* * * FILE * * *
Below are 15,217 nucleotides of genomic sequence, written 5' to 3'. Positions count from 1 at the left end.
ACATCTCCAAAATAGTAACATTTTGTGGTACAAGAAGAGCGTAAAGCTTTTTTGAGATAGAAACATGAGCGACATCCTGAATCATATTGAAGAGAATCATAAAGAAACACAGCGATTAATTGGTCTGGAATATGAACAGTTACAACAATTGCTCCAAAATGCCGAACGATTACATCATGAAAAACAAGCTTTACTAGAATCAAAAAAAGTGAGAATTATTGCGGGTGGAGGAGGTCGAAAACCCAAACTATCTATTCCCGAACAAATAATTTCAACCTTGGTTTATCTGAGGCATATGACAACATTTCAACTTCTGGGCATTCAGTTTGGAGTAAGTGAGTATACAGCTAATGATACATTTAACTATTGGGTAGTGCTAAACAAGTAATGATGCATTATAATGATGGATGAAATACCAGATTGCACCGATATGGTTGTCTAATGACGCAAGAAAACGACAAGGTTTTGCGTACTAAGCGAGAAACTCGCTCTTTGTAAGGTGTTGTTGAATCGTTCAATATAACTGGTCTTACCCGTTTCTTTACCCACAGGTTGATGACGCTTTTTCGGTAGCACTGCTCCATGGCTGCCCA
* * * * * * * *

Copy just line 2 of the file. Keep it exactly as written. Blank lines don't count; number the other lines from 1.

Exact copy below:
ACATCTCCAAAATAGTAACATTTTGTGGTACAAGAAGAGCGTAAAGCTTTTTTGAGATAGAAACATGAGCGACATCCTGAATCATATTGAAGAGAATCATAAAGAAACACAGCGATTAATTGGTCTGGAATATGAACAGTTACAACAATTGCTCCAAAATGCCGAACGATTACATCATGAAAAACAAGCTTTACTAGAATCAAAAAAAGTGAGAATTATTGCGGGTGGAGGAGGTCGAAAACCCAAACTATCTATTCCCGAACAAATAATTTCAACCTTGGTTTATCTGAGGCATATGACAACATTTCAACTTCTGGGCATTCAGTTTGGAGTAAGTGAGTATACAGCTAATGATACATTTAACTATTGGGTAGTGCTAAACAAGTAATGATGCATTATAATGATGGATGAAATACCAGATTGCACCGATATGGTTGTCTAATGACGCAAGAAAACGACAAGGTTTTGCGTACTAAGCGAGAAACTCGCTCTTTGTAAGGTGTTGTTGAATCGTTCAATATAACTGGTCTTACCCGTTTCTTTACCCACAGGTTGATGACGCTTTTTCGGTAGCACTGCTCCATGGCTGCCCA